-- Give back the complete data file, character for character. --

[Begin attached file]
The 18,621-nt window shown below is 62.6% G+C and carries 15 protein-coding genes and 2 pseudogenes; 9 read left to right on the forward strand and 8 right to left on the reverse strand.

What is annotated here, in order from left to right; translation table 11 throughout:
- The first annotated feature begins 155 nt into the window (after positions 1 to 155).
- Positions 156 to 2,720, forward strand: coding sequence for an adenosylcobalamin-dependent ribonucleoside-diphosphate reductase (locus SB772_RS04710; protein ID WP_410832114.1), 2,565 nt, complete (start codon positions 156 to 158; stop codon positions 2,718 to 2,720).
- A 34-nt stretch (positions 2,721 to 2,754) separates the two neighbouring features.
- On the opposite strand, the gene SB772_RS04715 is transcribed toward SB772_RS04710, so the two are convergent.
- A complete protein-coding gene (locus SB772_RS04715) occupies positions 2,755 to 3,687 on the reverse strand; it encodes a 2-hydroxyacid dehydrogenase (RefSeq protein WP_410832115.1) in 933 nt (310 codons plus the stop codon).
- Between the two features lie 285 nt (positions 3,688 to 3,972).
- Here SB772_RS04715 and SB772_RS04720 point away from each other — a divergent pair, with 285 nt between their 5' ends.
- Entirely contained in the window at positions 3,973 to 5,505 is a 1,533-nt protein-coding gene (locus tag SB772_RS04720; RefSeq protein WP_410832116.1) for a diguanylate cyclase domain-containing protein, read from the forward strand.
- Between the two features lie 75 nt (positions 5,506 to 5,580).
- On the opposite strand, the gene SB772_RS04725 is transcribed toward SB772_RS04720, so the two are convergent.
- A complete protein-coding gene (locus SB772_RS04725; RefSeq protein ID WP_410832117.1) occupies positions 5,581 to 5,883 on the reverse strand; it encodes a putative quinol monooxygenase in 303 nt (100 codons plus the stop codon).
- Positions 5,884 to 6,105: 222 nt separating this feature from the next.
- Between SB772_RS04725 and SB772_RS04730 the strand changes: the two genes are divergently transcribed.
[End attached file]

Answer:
The 18,621-nt window shown below is 62.6% G+C and carries 15 protein-coding genes and 2 pseudogenes; 9 read left to right on the forward strand and 8 right to left on the reverse strand.

What is annotated here, in order from left to right; translation table 11 throughout:
- The first annotated feature begins 155 nt into the window (after positions 1 to 155).
- Positions 156 to 2,720, forward strand: coding sequence for an adenosylcobalamin-dependent ribonucleoside-diphosphate reductase (locus SB772_RS04710; protein ID WP_410832114.1), 2,565 nt, complete (start codon positions 156 to 158; stop codon positions 2,718 to 2,720).
- A 34-nt stretch (positions 2,721 to 2,754) separates the two neighbouring features.
- On the opposite strand, the gene SB772_RS04715 is transcribed toward SB772_RS04710, so the two are convergent.
- A complete protein-coding gene (locus SB772_RS04715) occupies positions 2,755 to 3,687 on the reverse strand; it encodes a 2-hydroxyacid dehydrogenase (RefSeq protein WP_410832115.1) in 933 nt (310 codons plus the stop codon).
- Between the two features lie 285 nt (positions 3,688 to 3,972).
- Here SB772_RS04715 and SB772_RS04720 point away from each other — a divergent pair, with 285 nt between their 5' ends.
- Entirely contained in the window at positions 3,973 to 5,505 is a 1,533-nt protein-coding gene (locus tag SB772_RS04720; RefSeq protein WP_410832116.1) for a diguanylate cyclase domain-containing protein, read from the forward strand.
- Between the two features lie 75 nt (positions 5,506 to 5,580).
- On the opposite strand, the gene SB772_RS04725 is transcribed toward SB772_RS04720, so the two are convergent.
- A complete protein-coding gene (locus SB772_RS04725; RefSeq protein ID WP_410832117.1) occupies positions 5,581 to 5,883 on the reverse strand; it encodes a putative quinol monooxygenase in 303 nt (100 codons plus the stop codon).
- Positions 5,884 to 6,105: 222 nt separating this feature from the next.
- Between SB772_RS04725 and SB772_RS04730 the strand changes: the two genes are divergently transcribed.